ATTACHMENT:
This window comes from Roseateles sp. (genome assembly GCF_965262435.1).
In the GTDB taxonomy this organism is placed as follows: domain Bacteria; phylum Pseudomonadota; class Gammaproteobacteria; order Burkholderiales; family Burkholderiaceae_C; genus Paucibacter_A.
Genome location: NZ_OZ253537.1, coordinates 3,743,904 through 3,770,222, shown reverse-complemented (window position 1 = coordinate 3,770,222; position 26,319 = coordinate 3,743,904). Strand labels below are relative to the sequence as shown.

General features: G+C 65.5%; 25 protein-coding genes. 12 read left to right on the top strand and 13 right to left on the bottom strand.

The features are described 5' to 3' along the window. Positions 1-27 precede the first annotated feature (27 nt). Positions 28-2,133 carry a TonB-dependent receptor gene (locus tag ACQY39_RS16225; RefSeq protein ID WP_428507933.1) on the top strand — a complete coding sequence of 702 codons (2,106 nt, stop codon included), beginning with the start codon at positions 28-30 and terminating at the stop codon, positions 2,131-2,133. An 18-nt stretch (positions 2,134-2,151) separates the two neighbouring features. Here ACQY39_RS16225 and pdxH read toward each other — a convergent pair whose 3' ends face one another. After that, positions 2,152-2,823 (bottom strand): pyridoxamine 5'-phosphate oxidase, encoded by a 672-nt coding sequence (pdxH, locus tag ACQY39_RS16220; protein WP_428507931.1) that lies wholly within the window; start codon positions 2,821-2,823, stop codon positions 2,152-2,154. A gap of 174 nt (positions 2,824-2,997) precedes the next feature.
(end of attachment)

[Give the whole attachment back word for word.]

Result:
This window comes from Roseateles sp. (genome assembly GCF_965262435.1).
In the GTDB taxonomy this organism is placed as follows: domain Bacteria; phylum Pseudomonadota; class Gammaproteobacteria; order Burkholderiales; family Burkholderiaceae_C; genus Paucibacter_A.
Genome location: NZ_OZ253537.1, coordinates 3,743,904 through 3,770,222, shown reverse-complemented (window position 1 = coordinate 3,770,222; position 26,319 = coordinate 3,743,904). Strand labels below are relative to the sequence as shown.

General features: G+C 65.5%; 25 protein-coding genes. 12 read left to right on the top strand and 13 right to left on the bottom strand.

The features are described 5' to 3' along the window. Positions 1-27 precede the first annotated feature (27 nt). Positions 28-2,133 carry a TonB-dependent receptor gene (locus tag ACQY39_RS16225; RefSeq protein ID WP_428507933.1) on the top strand — a complete coding sequence of 702 codons (2,106 nt, stop codon included), beginning with the start codon at positions 28-30 and terminating at the stop codon, positions 2,131-2,133. An 18-nt stretch (positions 2,134-2,151) separates the two neighbouring features. Here ACQY39_RS16225 and pdxH read toward each other — a convergent pair whose 3' ends face one another. After that, positions 2,152-2,823 (bottom strand): pyridoxamine 5'-phosphate oxidase, encoded by a 672-nt coding sequence (pdxH, locus tag ACQY39_RS16220; protein WP_428507931.1) that lies wholly within the window; start codon positions 2,821-2,823, stop codon positions 2,152-2,154. A gap of 174 nt (positions 2,824-2,997) precedes the next feature.